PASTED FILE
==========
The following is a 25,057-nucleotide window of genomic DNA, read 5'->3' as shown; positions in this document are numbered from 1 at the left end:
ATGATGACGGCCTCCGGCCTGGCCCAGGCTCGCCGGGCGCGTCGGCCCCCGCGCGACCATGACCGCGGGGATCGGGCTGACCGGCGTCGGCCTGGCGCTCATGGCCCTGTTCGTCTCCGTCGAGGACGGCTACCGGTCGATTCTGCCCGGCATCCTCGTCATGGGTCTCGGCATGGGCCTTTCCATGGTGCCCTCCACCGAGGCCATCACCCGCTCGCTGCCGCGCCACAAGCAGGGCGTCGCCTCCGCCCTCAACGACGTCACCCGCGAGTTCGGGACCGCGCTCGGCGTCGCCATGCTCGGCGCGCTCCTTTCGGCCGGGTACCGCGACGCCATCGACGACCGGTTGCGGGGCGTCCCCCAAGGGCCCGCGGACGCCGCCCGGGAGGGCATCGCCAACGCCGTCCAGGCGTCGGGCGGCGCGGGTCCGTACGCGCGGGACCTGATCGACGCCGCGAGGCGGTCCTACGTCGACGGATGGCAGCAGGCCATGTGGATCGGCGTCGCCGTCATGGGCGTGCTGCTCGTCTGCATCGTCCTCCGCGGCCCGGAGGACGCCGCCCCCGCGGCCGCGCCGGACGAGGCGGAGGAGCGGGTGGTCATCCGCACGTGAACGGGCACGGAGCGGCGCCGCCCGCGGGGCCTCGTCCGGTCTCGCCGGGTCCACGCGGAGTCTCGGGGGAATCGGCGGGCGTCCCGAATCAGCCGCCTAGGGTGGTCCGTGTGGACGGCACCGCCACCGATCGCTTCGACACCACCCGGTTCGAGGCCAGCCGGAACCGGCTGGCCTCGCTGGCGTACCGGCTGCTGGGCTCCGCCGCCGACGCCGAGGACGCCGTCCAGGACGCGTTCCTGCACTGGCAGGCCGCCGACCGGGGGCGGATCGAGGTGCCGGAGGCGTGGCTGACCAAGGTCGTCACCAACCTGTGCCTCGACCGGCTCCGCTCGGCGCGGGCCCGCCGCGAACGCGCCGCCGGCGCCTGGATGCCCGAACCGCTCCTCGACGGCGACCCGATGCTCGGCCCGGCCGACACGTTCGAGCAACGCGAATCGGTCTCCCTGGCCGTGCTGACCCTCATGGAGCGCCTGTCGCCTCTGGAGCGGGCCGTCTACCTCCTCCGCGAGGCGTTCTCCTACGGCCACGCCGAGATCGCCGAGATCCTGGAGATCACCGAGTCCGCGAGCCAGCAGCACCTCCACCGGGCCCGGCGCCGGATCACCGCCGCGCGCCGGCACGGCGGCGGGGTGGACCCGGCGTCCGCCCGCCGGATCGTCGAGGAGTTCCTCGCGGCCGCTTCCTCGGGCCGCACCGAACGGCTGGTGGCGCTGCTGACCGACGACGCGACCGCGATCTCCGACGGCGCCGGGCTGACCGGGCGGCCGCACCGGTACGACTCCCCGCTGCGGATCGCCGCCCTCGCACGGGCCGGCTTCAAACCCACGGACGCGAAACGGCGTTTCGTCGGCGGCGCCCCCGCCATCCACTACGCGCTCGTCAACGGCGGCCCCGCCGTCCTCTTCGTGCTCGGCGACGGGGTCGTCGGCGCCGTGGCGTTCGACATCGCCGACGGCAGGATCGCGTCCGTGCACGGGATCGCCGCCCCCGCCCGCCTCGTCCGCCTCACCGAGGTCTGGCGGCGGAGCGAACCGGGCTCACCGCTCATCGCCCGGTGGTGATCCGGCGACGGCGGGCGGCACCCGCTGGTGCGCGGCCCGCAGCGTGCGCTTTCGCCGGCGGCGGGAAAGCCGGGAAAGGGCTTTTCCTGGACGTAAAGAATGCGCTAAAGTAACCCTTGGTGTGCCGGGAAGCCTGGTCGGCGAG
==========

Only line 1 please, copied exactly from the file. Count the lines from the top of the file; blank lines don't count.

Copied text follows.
The following is a 25,057-nucleotide window of genomic DNA, read 5'->3' as shown; positions in this document are numbered from 1 at the left end: